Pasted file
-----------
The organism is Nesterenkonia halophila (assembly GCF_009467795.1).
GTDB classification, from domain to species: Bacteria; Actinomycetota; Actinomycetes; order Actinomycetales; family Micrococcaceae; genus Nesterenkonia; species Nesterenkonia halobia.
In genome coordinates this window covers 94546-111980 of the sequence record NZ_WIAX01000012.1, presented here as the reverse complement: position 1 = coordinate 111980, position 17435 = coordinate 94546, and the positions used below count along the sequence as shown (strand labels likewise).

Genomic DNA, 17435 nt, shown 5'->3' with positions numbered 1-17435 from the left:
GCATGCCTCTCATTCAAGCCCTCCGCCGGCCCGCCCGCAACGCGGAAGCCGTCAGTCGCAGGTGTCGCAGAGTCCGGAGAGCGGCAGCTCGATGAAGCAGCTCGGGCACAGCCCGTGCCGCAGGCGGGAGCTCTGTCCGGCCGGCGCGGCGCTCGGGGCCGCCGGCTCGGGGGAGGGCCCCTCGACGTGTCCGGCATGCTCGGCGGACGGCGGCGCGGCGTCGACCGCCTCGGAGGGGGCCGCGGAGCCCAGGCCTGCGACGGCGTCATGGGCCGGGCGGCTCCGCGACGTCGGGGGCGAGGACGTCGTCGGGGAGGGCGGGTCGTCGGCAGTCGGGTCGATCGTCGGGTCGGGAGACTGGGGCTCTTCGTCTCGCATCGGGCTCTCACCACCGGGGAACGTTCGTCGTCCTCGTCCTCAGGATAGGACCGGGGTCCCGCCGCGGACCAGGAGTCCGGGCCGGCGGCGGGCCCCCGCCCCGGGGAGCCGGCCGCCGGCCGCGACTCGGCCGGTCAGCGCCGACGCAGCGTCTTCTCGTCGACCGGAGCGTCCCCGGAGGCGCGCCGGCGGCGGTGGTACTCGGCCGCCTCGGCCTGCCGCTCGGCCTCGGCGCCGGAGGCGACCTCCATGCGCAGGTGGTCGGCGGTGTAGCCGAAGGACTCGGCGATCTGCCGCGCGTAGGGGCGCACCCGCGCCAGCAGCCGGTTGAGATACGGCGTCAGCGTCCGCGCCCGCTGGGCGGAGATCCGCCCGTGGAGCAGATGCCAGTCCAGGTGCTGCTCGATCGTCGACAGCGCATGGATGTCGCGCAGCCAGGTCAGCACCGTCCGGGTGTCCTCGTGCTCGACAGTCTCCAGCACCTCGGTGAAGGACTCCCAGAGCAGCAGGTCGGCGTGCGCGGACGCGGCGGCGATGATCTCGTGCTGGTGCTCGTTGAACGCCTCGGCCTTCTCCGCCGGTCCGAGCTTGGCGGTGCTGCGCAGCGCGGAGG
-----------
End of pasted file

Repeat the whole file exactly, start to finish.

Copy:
The organism is Nesterenkonia halophila (assembly GCF_009467795.1).
GTDB classification, from domain to species: Bacteria; Actinomycetota; Actinomycetes; order Actinomycetales; family Micrococcaceae; genus Nesterenkonia; species Nesterenkonia halobia.
In genome coordinates this window covers 94546-111980 of the sequence record NZ_WIAX01000012.1, presented here as the reverse complement: position 1 = coordinate 111980, position 17435 = coordinate 94546, and the positions used below count along the sequence as shown (strand labels likewise).

Genomic DNA, 17435 nt, shown 5'->3' with positions numbered 1-17435 from the left:
GCATGCCTCTCATTCAAGCCCTCCGCCGGCCCGCCCGCAACGCGGAAGCCGTCAGTCGCAGGTGTCGCAGAGTCCGGAGAGCGGCAGCTCGATGAAGCAGCTCGGGCACAGCCCGTGCCGCAGGCGGGAGCTCTGTCCGGCCGGCGCGGCGCTCGGGGCCGCCGGCTCGGGGGAGGGCCCCTCGACGTGTCCGGCATGCTCGGCGGACGGCGGCGCGGCGTCGACCGCCTCGGAGGGGGCCGCGGAGCCCAGGCCTGCGACGGCGTCATGGGCCGGGCGGCTCCGCGACGTCGGGGGCGAGGACGTCGTCGGGGAGGGCGGGTCGTCGGCAGTCGGGTCGATCGTCGGGTCGGGAGACTGGGGCTCTTCGTCTCGCATCGGGCTCTCACCACCGGGGAACGTTCGTCGTCCTCGTCCTCAGGATAGGACCGGGGTCCCGCCGCGGACCAGGAGTCCGGGCCGGCGGCGGGCCCCCGCCCCGGGGAGCCGGCCGCCGGCCGCGACTCGGCCGGTCAGCGCCGACGCAGCGTCTTCTCGTCGACCGGAGCGTCCCCGGAGGCGCGCCGGCGGCGGTGGTACTCGGCCGCCTCGGCCTGCCGCTCGGCCTCGGCGCCGGAGGCGACCTCCATGCGCAGGTGGTCGGCGGTGTAGCCGAAGGACTCGGCGATCTGCCGCGCGTAGGGGCGCACCCGCGCCAGCAGCCGGTTGAGATACGGCGTCAGCGTCCGCGCCCGCTGGGCGGAGATCCGCCCGTGGAGCAGATGCCAGTCCAGGTGCTGCTCGATCGTCGACAGCGCATGGATGTCGCGCAGCCAGGTCAGCACCGTCCGGGTGTCCTCGTGCTCGACAGTCTCCAGCACCTCGGTGAAGGACTCCCAGAGCAGCAGGTCGGCGTGCGCGGACGCGGCGGCGATGATCTCGTGCTGGTGCTCGTTGAACGCCTCGGCCTTCTCCGCCGGTCCGAGCTTGGCGGTGCTGCGCAGCGCGGAGG